The MO for M&A in Norway

By Tormod Ludvik Nilsen; Arne Didrik Kjørnæs and Geir Sviggum, Wikborg Rein
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We will in a series of articles focus on mergers and acquisitions in Norway. The Norwegian legal system supports a free and open business environment, and acquisitions are no exception. Norway is sixth out of 183 economies in the World Bank’s ease of doing business ranking. This article concentrates on forms of acquisitions, registration of shares and marketplaces in Norway. Following articles will focus on inside information and disclosure obligations, mandatory bid and squeeze-out regulations. We’ll also look at merger regulations, and finally concentrate on competition law, employment laws and other areas of interest.

Forms of acquisitions

Company or business acquisitions can take numerous forms depending on the requirements of the acquirer, the corporate structure of the target company and the nature of its business. When structuring an acquisition, you should consider whether it will take form as an acquisition of the entire corporate entity or certain subsidiaries, of certain assets or as a merger. In determining the structure, which liabilities will be assumed from the target company and tax aspects are important. An acquisition of a listed company incurs stricter statutory requirements than an acquisition of a privately held company. For the latter, shareholders’ agreements and the articles of association are normally of greater importance.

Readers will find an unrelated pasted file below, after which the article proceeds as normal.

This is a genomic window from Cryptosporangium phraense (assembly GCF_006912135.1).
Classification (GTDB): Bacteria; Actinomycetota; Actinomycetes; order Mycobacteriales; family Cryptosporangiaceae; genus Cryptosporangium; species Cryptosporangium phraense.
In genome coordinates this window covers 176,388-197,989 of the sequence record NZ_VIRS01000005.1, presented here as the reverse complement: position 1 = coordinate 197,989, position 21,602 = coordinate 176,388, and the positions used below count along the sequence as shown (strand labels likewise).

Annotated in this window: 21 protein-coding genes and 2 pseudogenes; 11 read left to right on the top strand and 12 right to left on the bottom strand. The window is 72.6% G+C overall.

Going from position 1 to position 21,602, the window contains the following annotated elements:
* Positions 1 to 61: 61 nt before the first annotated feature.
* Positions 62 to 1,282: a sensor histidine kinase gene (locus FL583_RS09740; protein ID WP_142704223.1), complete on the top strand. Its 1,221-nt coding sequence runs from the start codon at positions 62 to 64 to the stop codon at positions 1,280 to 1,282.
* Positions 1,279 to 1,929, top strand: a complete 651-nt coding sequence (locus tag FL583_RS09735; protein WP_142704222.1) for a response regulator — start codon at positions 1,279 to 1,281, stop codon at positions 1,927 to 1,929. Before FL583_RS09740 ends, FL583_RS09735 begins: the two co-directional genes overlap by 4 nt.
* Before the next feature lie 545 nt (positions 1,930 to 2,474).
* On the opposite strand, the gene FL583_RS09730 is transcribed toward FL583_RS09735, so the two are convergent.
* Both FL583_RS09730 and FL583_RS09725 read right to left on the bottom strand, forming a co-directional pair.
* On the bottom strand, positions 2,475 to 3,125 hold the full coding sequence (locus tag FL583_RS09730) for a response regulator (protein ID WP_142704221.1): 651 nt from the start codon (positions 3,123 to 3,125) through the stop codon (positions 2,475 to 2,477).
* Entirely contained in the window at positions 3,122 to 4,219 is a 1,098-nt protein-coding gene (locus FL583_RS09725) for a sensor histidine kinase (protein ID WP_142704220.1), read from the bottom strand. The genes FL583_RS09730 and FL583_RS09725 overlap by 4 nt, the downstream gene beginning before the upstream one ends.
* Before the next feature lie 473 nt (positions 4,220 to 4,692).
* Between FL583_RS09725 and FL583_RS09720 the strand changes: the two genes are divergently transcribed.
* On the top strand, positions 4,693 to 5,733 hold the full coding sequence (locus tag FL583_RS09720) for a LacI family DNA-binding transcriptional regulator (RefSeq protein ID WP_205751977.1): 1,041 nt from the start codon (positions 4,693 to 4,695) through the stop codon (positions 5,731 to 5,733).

Acquisition of entities

Shareholders of a private or a public limited liability company have a statutory pre-emption right in connection with share capital increases. Shareholders frequently rely on the company’s articles of association and shareholders’ agreement to raise the barrier for acquisitions of such companies. The provisions in the articles of association and shareholders’ agreement may impose restrictions or qualifications in respect of prospective partners or shareholders in order to avoid competitors buying into the business, or provide for rights to ensure the current shareholders receive part of any premium to be paid for the shares.

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Tormod Ludvik Nilsen is a senior associate at Wikborg Rein in Shanghai and Arne Didrik Kjørnæs is a senior partner at Wikborg Rein in Oslo. Geir Sviggum, a partner at Wikborg Rein in Shanghai, also contributed to this article

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